Alcatraz Is Not an Island

James Fortier. | 60 minutes. Turtle Island Productions.

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On November 20, 1969, sometime after 2 a.m., a fleet of wooden sailboats holding 90 Native Americans landed on Alcatraz. For the next 19 months, the group forcibly occupied the island, hoping to reclaim the rock “in the name of all American Indians.” Although federal marshals eventually removed the protesters, and their demands — including title to the island and the construction of a Native American university — were never granted, scholars view the two-year protest as a springboard for modern-day Indian activism.

James Fortier captures this overlooked chapter of the civil rights movement in his documentary Alcatraz Is Not an Island, which airs on PBS in November. With its straight-ahead, chronological narrative, the film often has a dry, educational feel. Nevertheless, by weaving together interviews with student occupiers and never-before-seen archival footage, Alcatraz creates a powerful snapshot of this revolutionary incident and gives life to the words of charismatic protest leader Richard Oakes: “Alcatraz is not an island. It’s an idea. It’s the idea that you can recapture and be in control of your life and your destiny.”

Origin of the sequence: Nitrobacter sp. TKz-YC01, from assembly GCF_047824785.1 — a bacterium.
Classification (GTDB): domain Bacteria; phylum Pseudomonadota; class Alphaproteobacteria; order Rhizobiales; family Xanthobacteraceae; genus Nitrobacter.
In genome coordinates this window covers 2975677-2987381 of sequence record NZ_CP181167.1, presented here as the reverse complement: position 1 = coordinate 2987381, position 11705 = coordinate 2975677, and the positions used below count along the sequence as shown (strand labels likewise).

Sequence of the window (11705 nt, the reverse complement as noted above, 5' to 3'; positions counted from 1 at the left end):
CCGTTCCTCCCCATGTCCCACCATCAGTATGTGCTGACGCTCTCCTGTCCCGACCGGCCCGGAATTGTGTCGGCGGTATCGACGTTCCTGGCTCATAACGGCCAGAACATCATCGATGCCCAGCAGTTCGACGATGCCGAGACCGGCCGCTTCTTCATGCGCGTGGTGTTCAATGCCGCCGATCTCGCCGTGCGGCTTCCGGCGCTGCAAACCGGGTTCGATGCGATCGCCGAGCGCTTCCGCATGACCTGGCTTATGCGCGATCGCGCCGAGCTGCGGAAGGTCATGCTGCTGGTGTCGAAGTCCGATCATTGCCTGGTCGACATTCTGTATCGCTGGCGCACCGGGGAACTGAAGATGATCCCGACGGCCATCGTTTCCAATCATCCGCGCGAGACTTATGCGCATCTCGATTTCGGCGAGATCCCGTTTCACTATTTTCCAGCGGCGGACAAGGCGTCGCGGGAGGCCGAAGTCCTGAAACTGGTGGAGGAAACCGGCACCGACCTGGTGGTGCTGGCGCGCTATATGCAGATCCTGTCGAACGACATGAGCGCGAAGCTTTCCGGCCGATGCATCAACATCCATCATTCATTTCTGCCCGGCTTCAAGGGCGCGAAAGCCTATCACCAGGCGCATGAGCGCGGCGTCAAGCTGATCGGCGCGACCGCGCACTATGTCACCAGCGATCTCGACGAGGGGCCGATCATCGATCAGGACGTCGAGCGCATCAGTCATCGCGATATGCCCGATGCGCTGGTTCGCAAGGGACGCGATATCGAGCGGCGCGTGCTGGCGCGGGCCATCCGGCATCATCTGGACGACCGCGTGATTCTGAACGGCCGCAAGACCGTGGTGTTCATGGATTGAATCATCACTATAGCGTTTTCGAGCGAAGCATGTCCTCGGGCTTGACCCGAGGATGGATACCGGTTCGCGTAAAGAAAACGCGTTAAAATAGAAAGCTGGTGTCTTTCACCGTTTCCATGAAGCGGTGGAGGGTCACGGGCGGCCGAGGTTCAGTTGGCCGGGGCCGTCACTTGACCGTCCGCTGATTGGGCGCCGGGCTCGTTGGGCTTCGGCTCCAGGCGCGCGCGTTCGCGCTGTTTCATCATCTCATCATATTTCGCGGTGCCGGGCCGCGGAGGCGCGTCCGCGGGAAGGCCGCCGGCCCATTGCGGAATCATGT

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And right now, we need to raise about $400,000 from our online readers over the next two months to hit our annual goal and make good on that mission. Read more about the information war we find ourselves in and how people-powered, independent reporting can and must rise to the challenge—and please support our team's truth-telling journalism with a donation if you can right now.

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